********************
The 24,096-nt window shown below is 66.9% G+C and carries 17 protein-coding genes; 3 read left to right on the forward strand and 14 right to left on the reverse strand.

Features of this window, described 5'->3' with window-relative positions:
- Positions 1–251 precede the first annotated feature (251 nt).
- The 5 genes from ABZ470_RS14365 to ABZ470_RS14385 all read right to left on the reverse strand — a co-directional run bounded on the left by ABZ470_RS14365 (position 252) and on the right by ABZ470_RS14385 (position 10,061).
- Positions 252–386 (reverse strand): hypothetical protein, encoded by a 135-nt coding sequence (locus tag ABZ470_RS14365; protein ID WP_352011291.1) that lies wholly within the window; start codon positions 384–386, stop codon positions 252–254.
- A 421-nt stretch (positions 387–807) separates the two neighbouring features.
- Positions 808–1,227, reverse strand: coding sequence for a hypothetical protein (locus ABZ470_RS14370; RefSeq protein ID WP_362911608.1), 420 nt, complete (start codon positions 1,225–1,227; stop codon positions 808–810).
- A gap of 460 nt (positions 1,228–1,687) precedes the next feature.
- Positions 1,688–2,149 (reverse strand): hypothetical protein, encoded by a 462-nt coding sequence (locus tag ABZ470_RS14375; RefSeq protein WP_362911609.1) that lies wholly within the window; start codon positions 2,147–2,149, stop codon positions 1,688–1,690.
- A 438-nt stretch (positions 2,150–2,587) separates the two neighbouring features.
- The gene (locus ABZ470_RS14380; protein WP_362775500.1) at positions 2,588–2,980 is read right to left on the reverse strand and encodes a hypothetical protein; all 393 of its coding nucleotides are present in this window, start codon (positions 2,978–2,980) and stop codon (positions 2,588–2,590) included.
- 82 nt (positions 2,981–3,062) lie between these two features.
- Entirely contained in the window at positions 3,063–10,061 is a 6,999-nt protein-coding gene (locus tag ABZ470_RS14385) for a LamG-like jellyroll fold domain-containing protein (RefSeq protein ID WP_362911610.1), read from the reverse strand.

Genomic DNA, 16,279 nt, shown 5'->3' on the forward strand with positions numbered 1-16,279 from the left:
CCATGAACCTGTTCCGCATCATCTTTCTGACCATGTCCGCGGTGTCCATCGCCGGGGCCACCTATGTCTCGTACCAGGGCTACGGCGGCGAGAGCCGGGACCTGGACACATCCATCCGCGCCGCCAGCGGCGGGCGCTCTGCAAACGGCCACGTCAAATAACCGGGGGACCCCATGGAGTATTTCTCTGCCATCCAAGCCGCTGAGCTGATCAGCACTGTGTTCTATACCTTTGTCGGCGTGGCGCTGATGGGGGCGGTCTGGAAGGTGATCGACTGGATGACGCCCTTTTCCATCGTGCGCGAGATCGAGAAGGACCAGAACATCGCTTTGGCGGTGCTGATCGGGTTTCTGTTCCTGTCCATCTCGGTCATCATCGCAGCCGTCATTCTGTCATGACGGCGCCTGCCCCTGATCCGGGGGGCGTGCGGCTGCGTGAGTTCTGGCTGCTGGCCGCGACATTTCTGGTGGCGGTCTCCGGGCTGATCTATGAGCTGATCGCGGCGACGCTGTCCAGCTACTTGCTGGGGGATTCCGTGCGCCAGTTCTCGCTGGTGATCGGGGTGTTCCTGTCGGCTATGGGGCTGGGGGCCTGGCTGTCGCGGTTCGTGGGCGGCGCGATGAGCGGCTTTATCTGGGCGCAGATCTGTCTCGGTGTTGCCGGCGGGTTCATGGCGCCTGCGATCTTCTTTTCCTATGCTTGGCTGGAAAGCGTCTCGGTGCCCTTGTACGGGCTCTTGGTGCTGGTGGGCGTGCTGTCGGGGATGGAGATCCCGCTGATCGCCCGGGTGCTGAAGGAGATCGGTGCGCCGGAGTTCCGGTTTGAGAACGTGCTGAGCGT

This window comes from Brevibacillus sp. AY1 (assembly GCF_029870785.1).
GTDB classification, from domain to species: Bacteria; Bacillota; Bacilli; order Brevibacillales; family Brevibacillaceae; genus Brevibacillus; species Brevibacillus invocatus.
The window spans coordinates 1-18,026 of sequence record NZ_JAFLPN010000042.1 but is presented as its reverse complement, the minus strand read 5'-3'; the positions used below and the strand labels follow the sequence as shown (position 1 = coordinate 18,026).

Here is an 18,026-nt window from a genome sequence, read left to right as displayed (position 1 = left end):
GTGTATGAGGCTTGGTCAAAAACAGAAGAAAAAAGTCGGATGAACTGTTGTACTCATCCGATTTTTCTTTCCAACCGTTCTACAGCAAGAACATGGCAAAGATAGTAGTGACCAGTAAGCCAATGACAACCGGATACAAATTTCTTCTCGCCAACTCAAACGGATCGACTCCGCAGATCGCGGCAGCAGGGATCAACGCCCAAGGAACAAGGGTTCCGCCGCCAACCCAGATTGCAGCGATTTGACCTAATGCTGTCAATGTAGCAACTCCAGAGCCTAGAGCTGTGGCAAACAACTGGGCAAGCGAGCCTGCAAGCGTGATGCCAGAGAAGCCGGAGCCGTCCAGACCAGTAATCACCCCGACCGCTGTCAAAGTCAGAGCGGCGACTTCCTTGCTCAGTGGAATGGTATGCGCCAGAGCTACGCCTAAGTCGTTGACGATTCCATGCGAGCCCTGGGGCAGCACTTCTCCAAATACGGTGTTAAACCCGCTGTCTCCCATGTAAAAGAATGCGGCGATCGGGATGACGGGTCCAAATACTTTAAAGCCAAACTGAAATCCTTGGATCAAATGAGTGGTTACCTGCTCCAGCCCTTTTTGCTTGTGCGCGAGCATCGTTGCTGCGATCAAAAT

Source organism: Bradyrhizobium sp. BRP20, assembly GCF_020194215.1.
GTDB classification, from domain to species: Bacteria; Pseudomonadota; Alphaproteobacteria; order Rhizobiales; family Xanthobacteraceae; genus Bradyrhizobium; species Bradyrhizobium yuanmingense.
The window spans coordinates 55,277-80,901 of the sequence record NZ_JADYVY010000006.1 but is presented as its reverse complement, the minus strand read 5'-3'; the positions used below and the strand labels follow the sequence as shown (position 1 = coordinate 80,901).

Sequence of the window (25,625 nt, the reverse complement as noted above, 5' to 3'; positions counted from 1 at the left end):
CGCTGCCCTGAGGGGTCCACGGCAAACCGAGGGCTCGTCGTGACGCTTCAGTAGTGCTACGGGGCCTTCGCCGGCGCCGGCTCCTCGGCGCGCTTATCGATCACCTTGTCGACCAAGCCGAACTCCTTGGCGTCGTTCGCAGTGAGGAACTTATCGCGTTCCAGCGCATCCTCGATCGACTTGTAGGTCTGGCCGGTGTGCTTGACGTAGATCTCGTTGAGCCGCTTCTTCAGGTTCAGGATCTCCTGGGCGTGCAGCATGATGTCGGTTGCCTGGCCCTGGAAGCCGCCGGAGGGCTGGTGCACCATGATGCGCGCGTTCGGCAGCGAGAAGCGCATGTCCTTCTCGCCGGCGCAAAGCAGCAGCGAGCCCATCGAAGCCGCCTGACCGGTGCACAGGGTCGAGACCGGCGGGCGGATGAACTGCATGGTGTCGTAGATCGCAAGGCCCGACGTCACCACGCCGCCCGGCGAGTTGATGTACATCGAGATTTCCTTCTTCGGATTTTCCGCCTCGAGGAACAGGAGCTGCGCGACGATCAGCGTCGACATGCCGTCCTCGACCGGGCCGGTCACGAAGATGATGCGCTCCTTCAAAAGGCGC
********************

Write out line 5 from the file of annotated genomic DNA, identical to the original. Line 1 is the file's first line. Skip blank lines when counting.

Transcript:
- Positions 252–386 (reverse strand): hypothetical protein, encoded by a 135-nt coding sequence (locus tag ABZ470_RS14365; protein ID WP_352011291.1) that lies wholly within the window; start codon positions 384–386, stop codon positions 252–254.